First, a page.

Private-sector progress on IPv6 makes government look good, survey finds

Government agencies aren't the only organizations struggling to get ready for IPv6. In fact, compared with the private sector, they're ahead of the game.

Lexington, Mass-based Ipswitch, a provider of IT management software, recently surveyed more than 600 respondents and found that two-thirds of the respondents said that their networks were 0 percent to 20 percent ready for IPv6. A mere 12 percent indicated that their networks were 80 percent to 100 percent ready.

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The survey findings aren't surprising since plenty of Internet-connectable equipment currently being sold does not support IPv6, which represents the next bank of Internet address numbers to follow the current dwindling IPv4 supply. For instance, a February InfoWorld article found that Cisco Systems only plans to add IPv6 support to its Linksys wireless routers sometime this spring.

IPv4 vs. IPv6

IPv4 is a 32-bit approach that uses four groups of numbers, separated by periods, to indicate an IP address for a device. This approach, enabling nearly 4.3 billion distinct Internet addresses, was rolled out in the early 1980s. However, IPv4 addresses have since become scarce. As of Feb. 3 this year, the Internet Corporation for Assigned Names and Numbers (ICANN) allocated its last blocks of IPv4 addresses to five regional registries. The Asia Pacific Network Information Centre regional registry was the first to run out of IPv4 addresses, which happened on April 15.

As an indication that there might be a temporary scarcity of numbers during the transition to IPv6, a Microsoft-led coalition recently proposed buying IPv4 numbers from Nortel. The American Registry for Internet Numbers, handling registration in North America, apparently does not care about IP address sales because they can only be used according to its registry criteria. It only cares that allocated numbers get used.

IPv6 is a 128-bit approach that uses eight groups of four hexadecimal characters to indicate an IP address for a device. The number of distinct Internet addresses enabled by this scheme is estimated at 340 trillion trillion trillion addresses.

Going forward, new equipment that connects with the Internet will support both IPv4 and IPv6 in a dual-stack arrangement, not just one or the other, although the two schemes are incompatible. A World IPv6 Day is planned for June 8, 2011 to test to what degree device manufacturers, operating system providers, Web site operators and Internet service providers are ready after years of planning to accommodate IPv6. Led by the Internet Society, World IPv6 Day will be a mass global testing day in which Internet industry groups are supposed to enable IPv6 on the Web for 24 hours.

"By acting together, ISPs, web site operators, OS manufacturers, and equipment vendors will be able to address problems, such as IPv6 brokenness in home networks and incomplete IPv6 interconnection," the Internet Society states. "Also, on the day itself, any global scalability problems can be found in a controlled fashion and resolved cooperatively."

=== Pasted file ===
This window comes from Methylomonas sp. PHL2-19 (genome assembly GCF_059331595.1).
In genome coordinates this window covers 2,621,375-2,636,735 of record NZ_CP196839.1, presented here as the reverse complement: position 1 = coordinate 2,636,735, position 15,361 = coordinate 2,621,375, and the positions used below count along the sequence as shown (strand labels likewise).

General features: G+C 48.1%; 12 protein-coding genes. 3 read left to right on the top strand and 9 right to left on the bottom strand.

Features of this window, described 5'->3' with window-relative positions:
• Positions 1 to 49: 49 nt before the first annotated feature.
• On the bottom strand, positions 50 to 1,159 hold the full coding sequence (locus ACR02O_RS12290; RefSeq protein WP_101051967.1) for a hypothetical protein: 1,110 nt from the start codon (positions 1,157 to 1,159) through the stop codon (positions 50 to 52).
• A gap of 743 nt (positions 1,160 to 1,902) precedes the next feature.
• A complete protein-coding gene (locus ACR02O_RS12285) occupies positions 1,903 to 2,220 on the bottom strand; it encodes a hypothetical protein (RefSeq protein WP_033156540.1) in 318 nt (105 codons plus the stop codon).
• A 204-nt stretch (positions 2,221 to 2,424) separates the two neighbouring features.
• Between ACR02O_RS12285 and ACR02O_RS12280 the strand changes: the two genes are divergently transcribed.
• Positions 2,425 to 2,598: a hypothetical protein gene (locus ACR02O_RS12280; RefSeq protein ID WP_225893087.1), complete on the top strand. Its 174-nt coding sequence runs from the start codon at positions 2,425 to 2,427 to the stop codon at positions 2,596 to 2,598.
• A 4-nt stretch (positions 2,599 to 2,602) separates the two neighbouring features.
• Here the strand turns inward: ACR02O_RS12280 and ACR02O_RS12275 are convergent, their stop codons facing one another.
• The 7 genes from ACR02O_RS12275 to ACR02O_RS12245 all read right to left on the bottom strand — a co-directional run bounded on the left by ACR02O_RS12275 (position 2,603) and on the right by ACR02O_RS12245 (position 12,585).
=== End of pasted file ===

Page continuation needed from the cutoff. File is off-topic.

Windows will be ready

Microsoft's Windows operating systems also come under consideration for enabling IPv6. However, according to an article by Windows Secrets author Woody Leonhard, "IPv6 has been built into Windows since XP Service Pack 2." He adds that those using HomeGroup on Windows 7 already have IPv6 support across their PCs. It's also supported on the Mac OS, Linux and various mobile device OSes, he indicated.

An article by J. Peter Bruzzese suggests that clients using Dynamic Host Configuration Protocol (DHCP) will work with DHCP servers, "assuming they're all on IPv6-compatible OSes and have IPv6 turned on."

An IPv6 test site is available ahead of time to check a user's connection and see if there will be any problems linking up with IPv6-only sites. The Internet Society anticipates that only that only 0.05 percent of users will experience problems. Users who may have problems will be those with "misconfigured or misbehaving network equipment, particularly in home networks," according to the Internet Society. The organization recommends that users contact their ISPs if they have connection problems on World IPv6 Day.

Possibly, there will be firmware upgrades to Internet connected devices to address the IPv6 transition, but that availability would depend on the individual hardware manufacturer. ISPs can enable support for IPv6 on their networks by contracting with so-called tunnel providers, such as Anycast, Hurricane Electric or Microsoft's Teredo service.

So far, just one percent of the world's Internet traffic is associated with IPv6, according to an April study by Chelmsford, Mass.-based Arbor Networks. The company, which provides security and management solutions for datacenters and service providers, found that IPv6 traffic has not been growing, even while IPv4 traffic is showing growth, according to an eWeek article.

About the Author

Kurt Mackie is senior news producer for the 1105 Enterprise Computing Group.


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